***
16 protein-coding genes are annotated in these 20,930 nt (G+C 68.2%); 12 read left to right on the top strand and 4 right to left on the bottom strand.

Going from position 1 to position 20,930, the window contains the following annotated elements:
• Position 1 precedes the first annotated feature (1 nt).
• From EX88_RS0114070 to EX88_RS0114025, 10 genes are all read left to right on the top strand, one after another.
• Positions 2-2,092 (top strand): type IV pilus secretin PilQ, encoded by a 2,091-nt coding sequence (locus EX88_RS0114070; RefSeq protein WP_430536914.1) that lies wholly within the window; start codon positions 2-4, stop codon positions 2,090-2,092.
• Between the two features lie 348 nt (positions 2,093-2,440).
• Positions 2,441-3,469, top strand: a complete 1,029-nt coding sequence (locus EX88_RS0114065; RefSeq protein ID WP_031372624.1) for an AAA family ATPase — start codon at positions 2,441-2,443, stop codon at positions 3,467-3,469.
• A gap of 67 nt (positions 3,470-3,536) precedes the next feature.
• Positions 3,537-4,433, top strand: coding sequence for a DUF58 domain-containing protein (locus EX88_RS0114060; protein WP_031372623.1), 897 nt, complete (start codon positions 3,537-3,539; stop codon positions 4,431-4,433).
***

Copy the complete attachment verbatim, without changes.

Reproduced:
16 protein-coding genes are annotated in these 20,930 nt (G+C 68.2%); 12 read left to right on the top strand and 4 right to left on the bottom strand.

Going from position 1 to position 20,930, the window contains the following annotated elements:
• Position 1 precedes the first annotated feature (1 nt).
• From EX88_RS0114070 to EX88_RS0114025, 10 genes are all read left to right on the top strand, one after another.
• Positions 2-2,092 (top strand): type IV pilus secretin PilQ, encoded by a 2,091-nt coding sequence (locus EX88_RS0114070; RefSeq protein WP_430536914.1) that lies wholly within the window; start codon positions 2-4, stop codon positions 2,090-2,092.
• Between the two features lie 348 nt (positions 2,093-2,440).
• Positions 2,441-3,469, top strand: a complete 1,029-nt coding sequence (locus EX88_RS0114065; RefSeq protein ID WP_031372624.1) for an AAA family ATPase — start codon at positions 2,441-2,443, stop codon at positions 3,467-3,469.
• A gap of 67 nt (positions 3,470-3,536) precedes the next feature.
• Positions 3,537-4,433, top strand: coding sequence for a DUF58 domain-containing protein (locus EX88_RS0114060; protein WP_031372623.1), 897 nt, complete (start codon positions 3,537-3,539; stop codon positions 4,431-4,433).